Control Stake wins Thanksgiving Handicap as they’re off racing, partying at the Fair Grounds _lowres

Control Stake with Colby Hernandez aboard wins the Thanksgiving Handicap at the Fair Grounds Race Course in New Orleans, LA, Thursday, November 26, 2015. Owned by Maggi Moss and trained by Tom Amoss, Control Stake ran the six furlongs in 1:09.83. Lou Hodges, Jr. Photo / Hodges Photogaphy

The weather was gorgeous, the crowd was as electric as it was an eclectic mix.

And a 10-race card was topped off by a feature, the Thanksgiving Handicap, in which Control Stake, trained by New Orleanian Tom Amoss, took an impressive wire-to-wire victory in beating a field headed by favorite Clearly Now.

Although the Fair Grounds’ 2015 racing season opened Nov. 19, Thanksgiving Day historically marks the meets’ beginning. The track didn’t provide attendance, but the place was packed, from the grandstand to the rail.

The atmosphere made the victory seem like an even bigger win.

“Going into the race, I felt the was making the lead clear of the other horses, because my horse’s confidence gets very big when he’s on the lead by himself,” Amoss said. “It really didn’t work out that way, so I can’t say I had a lot of confidence turning for home.

“But (Control Stake) showed a tremendous amount of guts, and Colby Hernandez showed why he’s going to be one of the next big riders to come from Louisiana. He really made this horse finish on the end. That’s what a rider gets paid to do.”

Hernandez said he took the lead from the start as planned with Control Stake, a 3-year-old going against more mature horses. Control Stake held on as Officer Griffin, the six horse, and Clearly Now, the one horse, closed at the finish line in the $60,000 race.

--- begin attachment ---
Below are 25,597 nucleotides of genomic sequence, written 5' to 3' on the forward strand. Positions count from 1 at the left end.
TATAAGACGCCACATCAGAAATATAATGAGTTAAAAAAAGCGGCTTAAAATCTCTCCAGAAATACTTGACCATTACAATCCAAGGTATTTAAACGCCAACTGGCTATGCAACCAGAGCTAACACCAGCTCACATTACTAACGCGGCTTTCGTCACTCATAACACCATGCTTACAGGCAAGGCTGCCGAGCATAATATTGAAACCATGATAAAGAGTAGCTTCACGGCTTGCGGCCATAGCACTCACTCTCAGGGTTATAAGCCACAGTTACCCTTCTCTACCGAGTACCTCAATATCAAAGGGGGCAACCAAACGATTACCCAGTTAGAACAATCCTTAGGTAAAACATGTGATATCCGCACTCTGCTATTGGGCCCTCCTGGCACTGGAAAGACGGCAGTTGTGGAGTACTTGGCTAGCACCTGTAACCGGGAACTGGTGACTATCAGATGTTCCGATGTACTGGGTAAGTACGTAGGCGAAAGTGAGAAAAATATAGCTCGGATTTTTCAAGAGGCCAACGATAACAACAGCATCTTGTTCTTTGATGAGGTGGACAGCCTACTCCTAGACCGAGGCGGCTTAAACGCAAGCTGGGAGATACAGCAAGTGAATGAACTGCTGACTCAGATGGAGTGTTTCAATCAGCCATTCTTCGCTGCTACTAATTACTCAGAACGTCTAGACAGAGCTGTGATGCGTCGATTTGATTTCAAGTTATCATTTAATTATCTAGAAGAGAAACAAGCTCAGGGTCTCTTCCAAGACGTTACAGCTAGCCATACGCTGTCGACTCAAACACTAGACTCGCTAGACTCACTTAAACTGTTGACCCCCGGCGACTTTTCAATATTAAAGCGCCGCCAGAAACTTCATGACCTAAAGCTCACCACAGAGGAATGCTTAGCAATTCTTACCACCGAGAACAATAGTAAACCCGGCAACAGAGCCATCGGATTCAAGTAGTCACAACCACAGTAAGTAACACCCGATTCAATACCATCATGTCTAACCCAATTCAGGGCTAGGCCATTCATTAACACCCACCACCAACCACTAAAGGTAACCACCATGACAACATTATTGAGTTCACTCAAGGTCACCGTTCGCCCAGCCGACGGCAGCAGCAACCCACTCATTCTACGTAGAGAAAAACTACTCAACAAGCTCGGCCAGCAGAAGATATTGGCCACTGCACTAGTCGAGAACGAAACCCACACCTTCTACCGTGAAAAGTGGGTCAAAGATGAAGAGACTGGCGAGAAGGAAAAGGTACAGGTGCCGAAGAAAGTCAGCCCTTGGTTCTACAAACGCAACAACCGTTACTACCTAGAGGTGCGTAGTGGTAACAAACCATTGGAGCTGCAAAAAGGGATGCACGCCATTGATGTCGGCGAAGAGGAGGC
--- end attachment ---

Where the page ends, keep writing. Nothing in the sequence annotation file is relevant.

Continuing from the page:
“Tom said ‘Just let him be fast, let him ride,” Hernandez said. “He broke strong, and we just took it from there. All the way down the lane, he kept diggin’ in, diggin’ in. He wasn’t going to let a horse pass him today.”

Amoss seemed just as excited about the Thanksgiving crowd.

“I’ve been a trainer since 1988, and this phenomenon that’s happening at the track, these young people when they dress up, it’s almost a throwback in time, and they really look the part of going to the racetrack. I think it’s fantastic.”

The atmosphere seemed to be part Easter, part Mardi Gras and part Jazz Fest. Patrons’ dress ranged from fashionably chic to casual sharp and party-ish to flip-flop-and-shorts beachcomber and costumes like a squirrel and a wolf.

Women’s hats, though, were all the rage, some even with veils. One woman, who had a peacock-type plume, corrected a passerby, saying she didn’t have a hat but rather “a head piece.”

They were there easily an hour before the 11 a.m. post time — usually it’s at 1:30 p.m. — drinks in hand. All said it’s all about Thanksgiving.

The casual fan was there in force. Many, such as Paul Lappin and Jessica Brown, are originally from places such as the California Bay Area and the East Coast who are now New Orleans transplants. They enjoy getting into a local tradition.

“This is my first time here, but it’s just a nice thing to do, right?” said Lappin, attired in suit, tie and coat with a dapper hat. “Get dressed up, be fancy for a day, not have to clean up everything at the house after a Thanksgiving.”

Brown, a pastry chef, is from Portland, Maine, but has lived in New Orleans for 12 years. She was a railbird Thursday, watching the action up close.

“I want to smell the horses,” she said. “It’s usually less crowded, but since the weather’s so nice, everybody’s out early.”

She didn’t stay for the big race.

“We just have a few drinks then go home and cook.”

Matthew Hodge said he lived in New Orleans in the 1990s, moved to the San Francisco Bay Area, and recently moved back to New Orleans. He said there’s a big track in Albany, Calif., Golden Gate Fields. His mother is from Kentucky, he said, which is race country. However, to Hodge, there’s nothing like the Fair Grounds, a winter track, on Thanksgiving Day.

“Coming here on Thanksgiving Day, it’s kind of an event,” he said. “I’ve been to tracks across the country. I think this is an original tradition that’s from here. The climate has a lot to do with it, but people really get into it and have a great time.”

All ages were represented. Elizabeth Chan, an 18-year-old Tulane student, thought it just would make for a good family outing. She was joined by sister Victoria, 13, and cousin Kelly Li, 14, who is from Hattiesburg, Mississippi. More family members were on the way, Chan said.

“We just thought it would be a good way to hang out as like family,” she said.

Said Victoria: “I just thought it would be interesting to watch.”